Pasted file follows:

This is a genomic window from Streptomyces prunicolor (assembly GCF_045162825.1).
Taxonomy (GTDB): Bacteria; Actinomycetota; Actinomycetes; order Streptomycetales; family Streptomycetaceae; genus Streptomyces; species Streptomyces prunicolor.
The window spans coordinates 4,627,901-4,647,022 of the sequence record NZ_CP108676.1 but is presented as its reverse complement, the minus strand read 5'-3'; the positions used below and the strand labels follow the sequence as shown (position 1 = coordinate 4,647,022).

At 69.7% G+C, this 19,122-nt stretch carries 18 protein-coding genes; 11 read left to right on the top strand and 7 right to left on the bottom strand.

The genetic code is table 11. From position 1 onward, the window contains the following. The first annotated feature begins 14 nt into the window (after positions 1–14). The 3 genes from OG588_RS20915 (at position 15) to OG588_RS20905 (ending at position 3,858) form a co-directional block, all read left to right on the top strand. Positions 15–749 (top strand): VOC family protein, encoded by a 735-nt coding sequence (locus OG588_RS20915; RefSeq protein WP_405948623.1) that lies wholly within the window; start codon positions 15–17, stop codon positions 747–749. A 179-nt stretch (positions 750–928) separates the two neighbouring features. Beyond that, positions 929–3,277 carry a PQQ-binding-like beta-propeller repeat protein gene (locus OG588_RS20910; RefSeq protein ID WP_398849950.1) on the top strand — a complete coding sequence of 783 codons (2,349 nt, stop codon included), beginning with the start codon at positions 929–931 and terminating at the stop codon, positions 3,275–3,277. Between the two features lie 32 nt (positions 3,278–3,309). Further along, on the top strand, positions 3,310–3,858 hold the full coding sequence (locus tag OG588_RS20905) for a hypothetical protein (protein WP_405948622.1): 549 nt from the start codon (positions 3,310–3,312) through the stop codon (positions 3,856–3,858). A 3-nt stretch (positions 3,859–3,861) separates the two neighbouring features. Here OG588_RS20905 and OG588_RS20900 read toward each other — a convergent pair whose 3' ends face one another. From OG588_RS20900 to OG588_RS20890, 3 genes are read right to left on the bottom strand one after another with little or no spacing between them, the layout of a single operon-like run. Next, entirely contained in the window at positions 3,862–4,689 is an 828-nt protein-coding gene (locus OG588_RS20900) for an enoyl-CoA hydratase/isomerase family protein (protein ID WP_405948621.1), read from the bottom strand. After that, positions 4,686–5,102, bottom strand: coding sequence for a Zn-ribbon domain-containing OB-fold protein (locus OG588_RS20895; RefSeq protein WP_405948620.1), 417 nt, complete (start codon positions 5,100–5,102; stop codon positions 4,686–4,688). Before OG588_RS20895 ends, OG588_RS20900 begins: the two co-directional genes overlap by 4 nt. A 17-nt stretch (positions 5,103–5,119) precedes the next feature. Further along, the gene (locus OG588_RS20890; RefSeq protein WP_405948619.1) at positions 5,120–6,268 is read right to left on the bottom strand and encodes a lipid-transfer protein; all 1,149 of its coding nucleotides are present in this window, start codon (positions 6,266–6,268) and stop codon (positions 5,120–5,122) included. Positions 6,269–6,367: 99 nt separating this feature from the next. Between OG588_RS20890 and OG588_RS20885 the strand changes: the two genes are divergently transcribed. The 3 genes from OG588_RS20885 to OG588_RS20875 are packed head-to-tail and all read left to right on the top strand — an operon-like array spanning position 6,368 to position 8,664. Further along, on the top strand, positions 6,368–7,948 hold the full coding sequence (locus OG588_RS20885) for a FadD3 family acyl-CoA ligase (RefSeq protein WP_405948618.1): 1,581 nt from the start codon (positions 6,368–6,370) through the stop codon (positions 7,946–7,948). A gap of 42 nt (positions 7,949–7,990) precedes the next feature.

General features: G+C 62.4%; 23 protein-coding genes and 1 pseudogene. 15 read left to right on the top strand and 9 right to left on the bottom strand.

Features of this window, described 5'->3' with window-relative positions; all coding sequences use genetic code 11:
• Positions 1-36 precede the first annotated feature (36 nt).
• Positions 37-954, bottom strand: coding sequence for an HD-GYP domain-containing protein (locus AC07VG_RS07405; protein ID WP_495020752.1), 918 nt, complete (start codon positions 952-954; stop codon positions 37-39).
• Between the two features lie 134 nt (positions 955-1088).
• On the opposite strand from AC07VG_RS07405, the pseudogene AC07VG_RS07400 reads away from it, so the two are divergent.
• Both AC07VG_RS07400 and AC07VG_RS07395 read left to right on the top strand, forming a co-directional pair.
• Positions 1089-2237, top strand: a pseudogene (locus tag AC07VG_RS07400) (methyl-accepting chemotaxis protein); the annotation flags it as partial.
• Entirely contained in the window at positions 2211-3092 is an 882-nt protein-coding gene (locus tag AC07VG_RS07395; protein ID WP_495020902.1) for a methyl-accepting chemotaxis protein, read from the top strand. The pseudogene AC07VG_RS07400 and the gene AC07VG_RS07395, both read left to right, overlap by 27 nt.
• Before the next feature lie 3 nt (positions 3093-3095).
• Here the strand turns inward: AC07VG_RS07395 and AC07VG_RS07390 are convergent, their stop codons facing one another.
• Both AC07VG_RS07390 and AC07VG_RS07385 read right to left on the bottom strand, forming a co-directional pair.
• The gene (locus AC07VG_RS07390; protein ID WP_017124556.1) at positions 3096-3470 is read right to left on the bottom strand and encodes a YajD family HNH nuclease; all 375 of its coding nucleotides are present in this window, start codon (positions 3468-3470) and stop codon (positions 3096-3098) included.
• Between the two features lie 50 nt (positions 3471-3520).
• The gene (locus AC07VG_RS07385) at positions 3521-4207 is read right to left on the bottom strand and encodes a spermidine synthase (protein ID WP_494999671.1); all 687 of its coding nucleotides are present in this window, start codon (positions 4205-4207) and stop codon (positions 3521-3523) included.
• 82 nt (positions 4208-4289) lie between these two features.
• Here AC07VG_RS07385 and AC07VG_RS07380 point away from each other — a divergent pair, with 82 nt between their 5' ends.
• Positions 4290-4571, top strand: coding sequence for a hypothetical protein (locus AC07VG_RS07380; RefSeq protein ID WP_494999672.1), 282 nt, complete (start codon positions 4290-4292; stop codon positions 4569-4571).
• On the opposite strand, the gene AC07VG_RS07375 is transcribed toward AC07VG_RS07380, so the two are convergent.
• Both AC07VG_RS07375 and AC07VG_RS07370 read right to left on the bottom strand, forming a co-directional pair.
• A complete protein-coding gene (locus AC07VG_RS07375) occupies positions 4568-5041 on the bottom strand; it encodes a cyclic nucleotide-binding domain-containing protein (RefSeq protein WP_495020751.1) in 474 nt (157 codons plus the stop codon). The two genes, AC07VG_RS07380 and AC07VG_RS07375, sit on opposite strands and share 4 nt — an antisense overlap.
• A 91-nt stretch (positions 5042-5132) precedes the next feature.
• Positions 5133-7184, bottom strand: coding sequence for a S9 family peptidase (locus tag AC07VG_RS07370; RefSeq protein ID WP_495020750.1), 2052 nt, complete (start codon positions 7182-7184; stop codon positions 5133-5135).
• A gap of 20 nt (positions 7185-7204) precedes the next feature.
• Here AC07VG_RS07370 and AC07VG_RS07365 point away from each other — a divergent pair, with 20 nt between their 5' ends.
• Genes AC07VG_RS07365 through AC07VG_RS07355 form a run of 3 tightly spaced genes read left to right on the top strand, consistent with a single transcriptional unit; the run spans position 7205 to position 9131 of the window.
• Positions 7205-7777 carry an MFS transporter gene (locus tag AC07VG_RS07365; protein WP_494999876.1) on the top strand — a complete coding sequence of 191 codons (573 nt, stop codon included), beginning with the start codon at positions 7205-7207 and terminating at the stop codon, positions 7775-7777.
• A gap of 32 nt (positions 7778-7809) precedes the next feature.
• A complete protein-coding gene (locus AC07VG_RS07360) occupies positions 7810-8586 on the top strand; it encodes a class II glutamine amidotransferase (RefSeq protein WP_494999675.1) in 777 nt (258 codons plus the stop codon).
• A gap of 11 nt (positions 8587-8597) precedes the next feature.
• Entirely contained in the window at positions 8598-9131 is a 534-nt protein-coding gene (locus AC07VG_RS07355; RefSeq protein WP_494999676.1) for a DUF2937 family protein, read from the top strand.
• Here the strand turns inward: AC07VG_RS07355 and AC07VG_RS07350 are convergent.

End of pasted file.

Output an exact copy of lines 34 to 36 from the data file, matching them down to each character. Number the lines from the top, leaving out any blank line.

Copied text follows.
• A complete protein-coding gene (locus AC07VG_RS07360) occupies positions 7810-8586 on the top strand; it encodes a class II glutamine amidotransferase (RefSeq protein WP_494999675.1) in 777 nt (258 codons plus the stop codon).
• A gap of 11 nt (positions 8587-8597) precedes the next feature.
• Entirely contained in the window at positions 8598-9131 is a 534-nt protein-coding gene (locus AC07VG_RS07355; RefSeq protein WP_494999676.1) for a DUF2937 family protein, read from the top strand.